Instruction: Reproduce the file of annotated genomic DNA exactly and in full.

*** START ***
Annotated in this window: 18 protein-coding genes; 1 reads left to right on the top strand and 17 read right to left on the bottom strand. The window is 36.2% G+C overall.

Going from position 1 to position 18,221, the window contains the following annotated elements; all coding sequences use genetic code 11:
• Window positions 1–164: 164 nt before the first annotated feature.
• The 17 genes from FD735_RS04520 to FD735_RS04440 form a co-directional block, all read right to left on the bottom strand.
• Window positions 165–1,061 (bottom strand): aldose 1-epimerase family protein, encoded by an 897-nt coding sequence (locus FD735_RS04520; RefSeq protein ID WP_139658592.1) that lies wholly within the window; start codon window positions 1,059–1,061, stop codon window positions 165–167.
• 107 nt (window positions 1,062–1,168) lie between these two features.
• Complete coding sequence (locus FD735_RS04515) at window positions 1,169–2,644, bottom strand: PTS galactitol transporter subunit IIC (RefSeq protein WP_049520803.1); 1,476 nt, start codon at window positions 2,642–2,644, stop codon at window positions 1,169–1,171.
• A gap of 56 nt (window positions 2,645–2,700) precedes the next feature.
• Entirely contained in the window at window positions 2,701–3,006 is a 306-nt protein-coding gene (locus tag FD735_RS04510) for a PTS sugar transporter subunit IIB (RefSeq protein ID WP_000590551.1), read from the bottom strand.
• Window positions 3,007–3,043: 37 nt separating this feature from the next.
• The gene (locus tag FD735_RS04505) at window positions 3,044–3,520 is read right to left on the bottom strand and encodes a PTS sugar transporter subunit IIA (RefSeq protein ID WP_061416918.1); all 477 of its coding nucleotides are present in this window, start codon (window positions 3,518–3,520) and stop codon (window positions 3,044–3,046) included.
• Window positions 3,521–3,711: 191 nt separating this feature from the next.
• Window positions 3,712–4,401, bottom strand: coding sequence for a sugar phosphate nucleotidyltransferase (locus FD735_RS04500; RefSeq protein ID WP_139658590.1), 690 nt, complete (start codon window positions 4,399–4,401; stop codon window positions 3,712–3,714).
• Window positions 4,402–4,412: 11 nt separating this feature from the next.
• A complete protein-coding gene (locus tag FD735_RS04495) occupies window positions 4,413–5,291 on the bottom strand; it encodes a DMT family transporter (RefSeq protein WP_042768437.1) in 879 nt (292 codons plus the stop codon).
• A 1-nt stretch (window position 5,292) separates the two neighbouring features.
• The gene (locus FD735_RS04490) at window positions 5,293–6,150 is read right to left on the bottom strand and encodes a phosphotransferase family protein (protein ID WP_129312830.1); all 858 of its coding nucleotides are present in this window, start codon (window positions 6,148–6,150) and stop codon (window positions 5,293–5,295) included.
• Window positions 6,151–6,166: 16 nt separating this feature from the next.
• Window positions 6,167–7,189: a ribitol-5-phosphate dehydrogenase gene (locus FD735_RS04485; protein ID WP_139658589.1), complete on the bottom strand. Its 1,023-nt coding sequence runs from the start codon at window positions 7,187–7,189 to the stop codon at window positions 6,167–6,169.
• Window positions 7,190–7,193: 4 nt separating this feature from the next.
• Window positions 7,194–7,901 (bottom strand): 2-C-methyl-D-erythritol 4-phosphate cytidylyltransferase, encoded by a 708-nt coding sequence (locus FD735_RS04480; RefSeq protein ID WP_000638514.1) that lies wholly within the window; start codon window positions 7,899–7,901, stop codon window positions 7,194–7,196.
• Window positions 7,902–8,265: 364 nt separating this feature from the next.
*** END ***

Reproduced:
Annotated in this window: 18 protein-coding genes; 1 reads left to right on the top strand and 17 read right to left on the bottom strand. The window is 36.2% G+C overall.

Going from position 1 to position 18,221, the window contains the following annotated elements; all coding sequences use genetic code 11:
• Window positions 1–164: 164 nt before the first annotated feature.
• The 17 genes from FD735_RS04520 to FD735_RS04440 form a co-directional block, all read right to left on the bottom strand.
• Window positions 165–1,061 (bottom strand): aldose 1-epimerase family protein, encoded by an 897-nt coding sequence (locus FD735_RS04520; RefSeq protein ID WP_139658592.1) that lies wholly within the window; start codon window positions 1,059–1,061, stop codon window positions 165–167.
• 107 nt (window positions 1,062–1,168) lie between these two features.
• Complete coding sequence (locus FD735_RS04515) at window positions 1,169–2,644, bottom strand: PTS galactitol transporter subunit IIC (RefSeq protein WP_049520803.1); 1,476 nt, start codon at window positions 2,642–2,644, stop codon at window positions 1,169–1,171.
• A gap of 56 nt (window positions 2,645–2,700) precedes the next feature.
• Entirely contained in the window at window positions 2,701–3,006 is a 306-nt protein-coding gene (locus tag FD735_RS04510) for a PTS sugar transporter subunit IIB (RefSeq protein ID WP_000590551.1), read from the bottom strand.
• Window positions 3,007–3,043: 37 nt separating this feature from the next.
• The gene (locus tag FD735_RS04505) at window positions 3,044–3,520 is read right to left on the bottom strand and encodes a PTS sugar transporter subunit IIA (RefSeq protein ID WP_061416918.1); all 477 of its coding nucleotides are present in this window, start codon (window positions 3,518–3,520) and stop codon (window positions 3,044–3,046) included.
• Window positions 3,521–3,711: 191 nt separating this feature from the next.
• Window positions 3,712–4,401, bottom strand: coding sequence for a sugar phosphate nucleotidyltransferase (locus FD735_RS04500; RefSeq protein ID WP_139658590.1), 690 nt, complete (start codon window positions 4,399–4,401; stop codon window positions 3,712–3,714).
• Window positions 4,402–4,412: 11 nt separating this feature from the next.
• A complete protein-coding gene (locus tag FD735_RS04495) occupies window positions 4,413–5,291 on the bottom strand; it encodes a DMT family transporter (RefSeq protein WP_042768437.1) in 879 nt (292 codons plus the stop codon).
• A 1-nt stretch (window position 5,292) separates the two neighbouring features.
• The gene (locus FD735_RS04490) at window positions 5,293–6,150 is read right to left on the bottom strand and encodes a phosphotransferase family protein (protein ID WP_129312830.1); all 858 of its coding nucleotides are present in this window, start codon (window positions 6,148–6,150) and stop codon (window positions 5,293–5,295) included.
• Window positions 6,151–6,166: 16 nt separating this feature from the next.
• Window positions 6,167–7,189: a ribitol-5-phosphate dehydrogenase gene (locus FD735_RS04485; protein ID WP_139658589.1), complete on the bottom strand. Its 1,023-nt coding sequence runs from the start codon at window positions 7,187–7,189 to the stop codon at window positions 6,167–6,169.
• Window positions 7,190–7,193: 4 nt separating this feature from the next.
• Window positions 7,194–7,901 (bottom strand): 2-C-methyl-D-erythritol 4-phosphate cytidylyltransferase, encoded by a 708-nt coding sequence (locus FD735_RS04480; RefSeq protein ID WP_000638514.1) that lies wholly within the window; start codon window positions 7,899–7,901, stop codon window positions 7,194–7,196.
• Window positions 7,902–8,265: 364 nt separating this feature from the next.